Non Sequitur Fridays

My First "Real" Video

This post is part of our Non Sequitur Fridays series, which will feature a different Wistia team member's take on a non-Wistia-related topic each week. It's like our "employee of the month" but less "of the month"-y. Jordan Munson is a customer champion at Wistia. His last Non Sequitur was about A Link to the Past.

In my fourth Non Sequitur post since joining the Wistia ranks, I feel as though I'm due for a change. In my 20 or so months as a Wistia employee, I've only made two videos (both of which were for the #videowkd initiative). I decided that for this particular Non Sequitur, I'd change that. It was time to make a real video.

But about what?

That's a good question, and one I didn't really know the answer to for a long while. I had been mulling ideas about in my brain for a few weeks, but nothing really stuck. Would I make a skateboarding video? Probably not, even though I'd always wanted to make one (I don't think I'm a good enough skateboarder to really pull that off these days). Perhaps a documentary about something? No, not that either, as it felt like too big a project for a Non Sequitur post.

Then it dawned on me; I should pay homage to one of my favorite videos of all time: Monty Python's "Ministry of Silly Walks" skit. From the very first moment I saw John Cleese take his first fantastically silly step when I was a kid, it's been one of my favorite things to enjoy.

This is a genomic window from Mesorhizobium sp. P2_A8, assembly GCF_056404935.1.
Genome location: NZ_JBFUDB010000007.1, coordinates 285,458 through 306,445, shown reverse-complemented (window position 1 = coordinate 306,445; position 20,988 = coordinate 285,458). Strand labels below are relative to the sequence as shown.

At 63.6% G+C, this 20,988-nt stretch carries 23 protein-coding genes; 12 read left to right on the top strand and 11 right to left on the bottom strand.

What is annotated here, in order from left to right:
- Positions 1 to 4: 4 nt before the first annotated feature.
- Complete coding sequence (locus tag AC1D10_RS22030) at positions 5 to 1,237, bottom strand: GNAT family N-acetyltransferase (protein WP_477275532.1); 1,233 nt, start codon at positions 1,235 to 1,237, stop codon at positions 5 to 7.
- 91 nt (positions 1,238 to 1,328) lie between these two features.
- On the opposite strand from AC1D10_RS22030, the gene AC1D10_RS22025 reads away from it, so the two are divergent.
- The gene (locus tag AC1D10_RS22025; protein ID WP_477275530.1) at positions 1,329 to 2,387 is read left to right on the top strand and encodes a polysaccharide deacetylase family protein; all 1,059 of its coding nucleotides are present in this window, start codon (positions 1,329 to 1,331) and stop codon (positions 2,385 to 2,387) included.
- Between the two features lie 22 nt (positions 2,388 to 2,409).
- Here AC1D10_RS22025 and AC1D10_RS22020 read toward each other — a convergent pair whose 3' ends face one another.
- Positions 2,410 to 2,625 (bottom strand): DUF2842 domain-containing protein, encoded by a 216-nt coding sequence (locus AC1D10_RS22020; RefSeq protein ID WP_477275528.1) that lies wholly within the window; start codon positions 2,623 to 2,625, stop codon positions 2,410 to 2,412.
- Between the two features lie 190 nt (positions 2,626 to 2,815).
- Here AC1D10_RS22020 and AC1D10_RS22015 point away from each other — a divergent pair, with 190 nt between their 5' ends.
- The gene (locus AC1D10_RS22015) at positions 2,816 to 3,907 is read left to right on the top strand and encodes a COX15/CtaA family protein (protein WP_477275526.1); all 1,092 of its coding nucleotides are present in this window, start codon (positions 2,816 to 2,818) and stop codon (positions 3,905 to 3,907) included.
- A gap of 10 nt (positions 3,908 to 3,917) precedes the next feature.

After that came the arduous task of coming up with an idea for my own video. The concept took some thinking, and the scripting took even longer—a script I ended up throwing out anyway, since it ended up being pretty bad when it was on film (note to self: table reads are definitely still important).

Unexpected Snags

Eventually, I had all the details nailed down, and it was time to shoot. Not long after I realized there was no way I was going to successfully do this on my own (our cardboard cutout of C3PO makes a pretty mediocre stand-in for shots).

Thus, I enlisted the help of my lovely girlfriend to be a stand-in and help with the things I needed extra hands for. In this particular situation, I took a lot of things for granted, including (but not limited to):

  • Providing direction to the person shooting while also trying to deliver lines is very difficult.
  • Being able to communicate when to start and stop rolling is not a given.
  • Knowing whether a take is good is hard when you fail to instruct the person behind the camera what a good take is.
  • Being unable to gauge whether the camera placement has changed since you can't see the framing from in front of the camera.
  • Not thinking ahead about how you'll sync up your audio and video during editing.
  • Remembering lots of lines (even when you wrote them all).

My "Ministry of Silly Walks" Video

At the end of the day, I think I might be able to be pretty happy with the result of my first (mostly solo) video-making experience once I get over the anxiousness of releasing it to the world. I know I can do better, but as my first scripted and planned video, as well as my first video featuring voice parts, it came out pretty okay. If nothing else, it was a fantastic learning experience that I can't wait to build upon even more!

Without further ado, my first "real" video (and the very Non Sequitur of this post):


I'd love to hear about how your first "real" video experiences went, and what stuff you learned the hard way! More importantly, though, how silly are your walks? You can consider this an official challenge to film your own Ministry of Silly Walks submission. Bring 'em on!

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